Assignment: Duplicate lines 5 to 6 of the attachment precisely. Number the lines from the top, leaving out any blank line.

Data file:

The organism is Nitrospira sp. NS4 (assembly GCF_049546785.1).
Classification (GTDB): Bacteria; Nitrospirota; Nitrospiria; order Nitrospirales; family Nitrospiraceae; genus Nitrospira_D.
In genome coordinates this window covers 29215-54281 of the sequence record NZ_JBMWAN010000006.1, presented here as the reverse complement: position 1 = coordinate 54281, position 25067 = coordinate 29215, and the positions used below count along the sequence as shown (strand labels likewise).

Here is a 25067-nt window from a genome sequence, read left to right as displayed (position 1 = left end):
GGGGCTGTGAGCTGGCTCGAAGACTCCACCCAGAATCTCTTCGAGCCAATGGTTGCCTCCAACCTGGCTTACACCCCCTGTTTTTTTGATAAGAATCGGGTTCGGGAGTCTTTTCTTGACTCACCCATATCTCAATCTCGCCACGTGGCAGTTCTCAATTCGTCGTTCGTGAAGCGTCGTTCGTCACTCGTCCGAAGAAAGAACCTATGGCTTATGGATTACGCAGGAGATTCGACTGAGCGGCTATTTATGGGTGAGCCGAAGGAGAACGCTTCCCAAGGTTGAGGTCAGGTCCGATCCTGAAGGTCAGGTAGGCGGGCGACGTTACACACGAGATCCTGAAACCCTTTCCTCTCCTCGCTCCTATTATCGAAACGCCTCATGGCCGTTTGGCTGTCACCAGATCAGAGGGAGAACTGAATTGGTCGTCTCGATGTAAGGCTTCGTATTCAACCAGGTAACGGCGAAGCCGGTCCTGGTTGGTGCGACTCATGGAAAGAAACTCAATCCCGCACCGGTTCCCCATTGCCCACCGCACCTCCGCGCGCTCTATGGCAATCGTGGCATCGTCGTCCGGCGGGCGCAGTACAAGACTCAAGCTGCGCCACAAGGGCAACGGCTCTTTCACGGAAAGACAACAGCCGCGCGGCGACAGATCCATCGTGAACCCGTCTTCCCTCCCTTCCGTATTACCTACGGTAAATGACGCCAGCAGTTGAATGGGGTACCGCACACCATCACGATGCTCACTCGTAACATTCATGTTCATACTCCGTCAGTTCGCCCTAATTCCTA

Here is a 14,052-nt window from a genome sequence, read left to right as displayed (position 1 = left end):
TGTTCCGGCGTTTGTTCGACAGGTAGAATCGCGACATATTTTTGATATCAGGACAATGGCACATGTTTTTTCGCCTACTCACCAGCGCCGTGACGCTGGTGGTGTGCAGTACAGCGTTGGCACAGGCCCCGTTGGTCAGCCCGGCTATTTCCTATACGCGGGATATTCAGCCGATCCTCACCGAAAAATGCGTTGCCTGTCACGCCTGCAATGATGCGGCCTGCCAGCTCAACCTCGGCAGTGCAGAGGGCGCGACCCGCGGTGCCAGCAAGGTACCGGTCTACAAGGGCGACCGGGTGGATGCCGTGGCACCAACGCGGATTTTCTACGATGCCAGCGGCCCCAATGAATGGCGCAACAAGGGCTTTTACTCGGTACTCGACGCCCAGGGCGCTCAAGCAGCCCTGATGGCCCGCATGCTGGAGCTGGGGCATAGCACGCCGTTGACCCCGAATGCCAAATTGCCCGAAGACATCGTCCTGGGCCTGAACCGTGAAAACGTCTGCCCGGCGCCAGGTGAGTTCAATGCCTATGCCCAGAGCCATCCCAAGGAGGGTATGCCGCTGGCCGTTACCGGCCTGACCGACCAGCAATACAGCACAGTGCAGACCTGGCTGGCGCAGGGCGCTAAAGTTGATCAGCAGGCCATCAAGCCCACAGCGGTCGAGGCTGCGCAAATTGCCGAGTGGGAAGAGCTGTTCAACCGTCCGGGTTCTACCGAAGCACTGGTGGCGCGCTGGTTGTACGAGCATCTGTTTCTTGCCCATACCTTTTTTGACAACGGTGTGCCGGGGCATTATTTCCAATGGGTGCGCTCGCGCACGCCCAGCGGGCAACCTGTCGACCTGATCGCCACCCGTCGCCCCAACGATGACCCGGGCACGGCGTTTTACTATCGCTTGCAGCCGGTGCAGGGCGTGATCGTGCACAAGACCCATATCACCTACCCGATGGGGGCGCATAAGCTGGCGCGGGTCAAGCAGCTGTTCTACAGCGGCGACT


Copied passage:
GGGGCTGTGAGCTGGCTCGAAGACTCCACCCAGAATCTCTTCGAGCCAATGGTTGCCTCCAACCTGGCTTACACCCCCTGTTTTTTTGATAAGAATCGGGTTCGGGAGTCTTTTCTTGACTCACCCATATCTCAATCTCGCCACGTGGCAGTTCTCAATTCGTCGTTCGTGAAGCGTCGTTCGTCACTCGTCCGAAGAAAGAACCTATGGCTTATGGATTACGCAGGAGATTCGACTGAGCGGCTATTTATGGGTGAGCCGAAGGAGAACGCTTCCCAAGGTTGAGGTCAGGTCCGATCCTGAAGGTCAGGTAGGCGGGCGACGTTACACACGAGATCCTGAAACCCTTTCCTCTCCTCGCTCCTATTATCGAAACGCCTCATGGCCGTTTGGCTGTCACCAGATCAGAGGGAGAACTGAATTGGTCGTCTCGATGTAAGGCTTCGTATTCAACCAGGTAACGGCGAAGCCGGTCCTGGTTGGTGCGACTCATGGAAAGAAACTCAATCCCGCACCGGTTCCCCATTGCCCACCGCACCTCCGCGCGCTCTATGGCAATCGTGGCATCGTCGTCCGGCGGGCGCAGTACAAGACTCAAGCTGCGCCACAAGGGCAACGGCTCTTTCACGGAAAGACAACAGCCGCGCGGCGACAGATCCATCGTGAACCCGTCTTCCCTCCCTTCCGTATTACCTACGGTAAATGACGCCAGCAGTTGAATGGGGTACCGCACACCATCACGATGCTCACTCGTAACATTCATGTTCATACTCCGTCAGTTCGCCCTAATTCCTA

Here is a 14,052-nt window from a genome sequence, read left to right as displayed (position 1 = left end):